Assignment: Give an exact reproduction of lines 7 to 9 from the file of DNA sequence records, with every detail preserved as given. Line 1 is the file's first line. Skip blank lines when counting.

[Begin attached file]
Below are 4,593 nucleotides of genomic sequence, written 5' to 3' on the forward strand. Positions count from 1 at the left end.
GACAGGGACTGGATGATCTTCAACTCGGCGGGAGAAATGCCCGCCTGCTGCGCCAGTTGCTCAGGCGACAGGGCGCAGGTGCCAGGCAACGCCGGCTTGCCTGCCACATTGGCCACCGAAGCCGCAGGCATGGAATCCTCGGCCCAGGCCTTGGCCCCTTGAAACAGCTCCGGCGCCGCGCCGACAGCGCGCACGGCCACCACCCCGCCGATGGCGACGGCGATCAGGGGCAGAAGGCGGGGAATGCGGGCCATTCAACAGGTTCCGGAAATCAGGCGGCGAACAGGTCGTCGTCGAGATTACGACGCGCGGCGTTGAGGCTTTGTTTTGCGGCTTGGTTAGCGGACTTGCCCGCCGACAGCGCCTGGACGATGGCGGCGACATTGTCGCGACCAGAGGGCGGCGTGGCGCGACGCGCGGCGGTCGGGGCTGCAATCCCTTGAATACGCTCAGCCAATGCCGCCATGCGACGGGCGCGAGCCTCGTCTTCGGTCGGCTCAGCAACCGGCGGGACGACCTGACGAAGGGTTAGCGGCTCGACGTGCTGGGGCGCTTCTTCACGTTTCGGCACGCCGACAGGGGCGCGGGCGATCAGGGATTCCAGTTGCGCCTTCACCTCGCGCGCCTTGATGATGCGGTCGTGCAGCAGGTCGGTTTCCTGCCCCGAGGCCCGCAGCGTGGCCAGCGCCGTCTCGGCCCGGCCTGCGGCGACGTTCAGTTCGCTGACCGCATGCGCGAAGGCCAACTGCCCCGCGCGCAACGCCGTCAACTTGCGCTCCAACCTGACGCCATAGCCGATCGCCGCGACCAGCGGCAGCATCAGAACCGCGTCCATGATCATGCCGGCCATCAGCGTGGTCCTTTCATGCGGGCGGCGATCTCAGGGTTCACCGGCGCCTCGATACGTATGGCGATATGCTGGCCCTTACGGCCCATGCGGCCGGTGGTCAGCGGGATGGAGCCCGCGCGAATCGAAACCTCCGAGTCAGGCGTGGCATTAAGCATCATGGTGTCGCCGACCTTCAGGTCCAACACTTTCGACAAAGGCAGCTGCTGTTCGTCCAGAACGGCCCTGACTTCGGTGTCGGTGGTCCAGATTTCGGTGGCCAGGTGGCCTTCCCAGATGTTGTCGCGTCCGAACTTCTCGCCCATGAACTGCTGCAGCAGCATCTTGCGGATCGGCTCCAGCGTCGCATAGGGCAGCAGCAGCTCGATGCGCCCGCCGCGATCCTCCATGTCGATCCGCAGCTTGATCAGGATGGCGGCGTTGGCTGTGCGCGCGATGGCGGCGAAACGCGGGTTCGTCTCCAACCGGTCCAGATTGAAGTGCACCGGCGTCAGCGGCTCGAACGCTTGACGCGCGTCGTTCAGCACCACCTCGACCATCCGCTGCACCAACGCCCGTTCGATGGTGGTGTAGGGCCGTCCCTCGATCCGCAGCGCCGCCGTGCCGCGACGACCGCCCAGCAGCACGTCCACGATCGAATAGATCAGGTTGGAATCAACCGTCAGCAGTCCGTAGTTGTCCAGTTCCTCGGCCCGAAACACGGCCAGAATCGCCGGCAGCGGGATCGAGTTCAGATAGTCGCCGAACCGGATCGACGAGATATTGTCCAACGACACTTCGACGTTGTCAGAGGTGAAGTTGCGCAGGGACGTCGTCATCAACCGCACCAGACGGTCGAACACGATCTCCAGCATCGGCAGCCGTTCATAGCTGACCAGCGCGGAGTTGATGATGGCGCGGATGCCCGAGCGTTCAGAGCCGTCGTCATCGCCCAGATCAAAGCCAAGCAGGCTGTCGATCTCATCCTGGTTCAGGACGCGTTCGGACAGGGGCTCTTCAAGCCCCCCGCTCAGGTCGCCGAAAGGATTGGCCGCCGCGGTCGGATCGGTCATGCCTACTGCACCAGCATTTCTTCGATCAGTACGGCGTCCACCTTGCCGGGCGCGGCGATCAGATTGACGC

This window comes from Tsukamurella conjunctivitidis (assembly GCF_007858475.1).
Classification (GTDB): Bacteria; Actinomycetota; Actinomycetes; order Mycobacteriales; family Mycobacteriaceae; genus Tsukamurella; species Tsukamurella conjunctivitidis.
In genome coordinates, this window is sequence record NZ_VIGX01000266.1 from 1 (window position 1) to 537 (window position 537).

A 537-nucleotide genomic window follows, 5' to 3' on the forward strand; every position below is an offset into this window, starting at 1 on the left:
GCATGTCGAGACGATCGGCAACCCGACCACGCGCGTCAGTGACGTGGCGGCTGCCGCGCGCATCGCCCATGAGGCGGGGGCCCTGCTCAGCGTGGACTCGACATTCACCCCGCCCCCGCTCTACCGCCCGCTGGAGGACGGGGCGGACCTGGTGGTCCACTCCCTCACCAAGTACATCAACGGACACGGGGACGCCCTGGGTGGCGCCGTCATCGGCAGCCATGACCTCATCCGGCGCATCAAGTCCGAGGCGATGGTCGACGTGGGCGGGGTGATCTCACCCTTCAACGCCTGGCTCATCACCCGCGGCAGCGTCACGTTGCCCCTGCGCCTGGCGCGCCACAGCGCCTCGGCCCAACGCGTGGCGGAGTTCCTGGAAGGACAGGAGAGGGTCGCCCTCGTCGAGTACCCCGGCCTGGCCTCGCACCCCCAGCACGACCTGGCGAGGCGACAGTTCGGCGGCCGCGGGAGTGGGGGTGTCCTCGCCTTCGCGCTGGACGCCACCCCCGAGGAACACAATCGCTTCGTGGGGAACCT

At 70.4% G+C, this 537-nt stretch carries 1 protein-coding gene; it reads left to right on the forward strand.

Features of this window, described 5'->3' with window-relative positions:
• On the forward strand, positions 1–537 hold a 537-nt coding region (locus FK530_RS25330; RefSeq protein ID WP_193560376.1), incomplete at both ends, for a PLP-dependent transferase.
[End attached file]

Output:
GCATGTCGAGACGATCGGCAACCCGACCACGCGCGTCAGTGACGTGGCGGCTGCCGCGCGCATCGCCCATGAGGCGGGGGCCCTGCTCAGCGTGGACTCGACATTCACCCCGCCCCCGCTCTACCGCCCGCTGGAGGACGGGGCGGACCTGGTGGTCCACTCCCTCACCAAGTACATCAACGGACACGGGGACGCCCTGGGTGGCGCCGTCATCGGCAGCCATGACCTCATCCGGCGCATCAAGTCCGAGGCGATGGTCGACGTGGGCGGGGTGATCTCACCCTTCAACGCCTGGCTCATCACCCGCGGCAGCGTCACGTTGCCCCTGCGCCTGGCGCGCCACAGCGCCTCGGCCCAACGCGTGGCGGAGTTCCTGGAAGGACAGGAGAGGGTCGCCCTCGTCGAGTACCCCGGCCTGGCCTCGCACCCCCAGCACGACCTGGCGAGGCGACAGTTCGGCGGCCGCGGGAGTGGGGGTGTCCTCGCCTTCGCGCTGGACGCCACCCCCGAGGAACACAATCGCTTCGTGGGGAACCT

At 70.4% G+C, this 537-nt stretch carries 1 protein-coding gene; it reads left to right on the forward strand.

Features of this window, described 5'->3' with window-relative positions: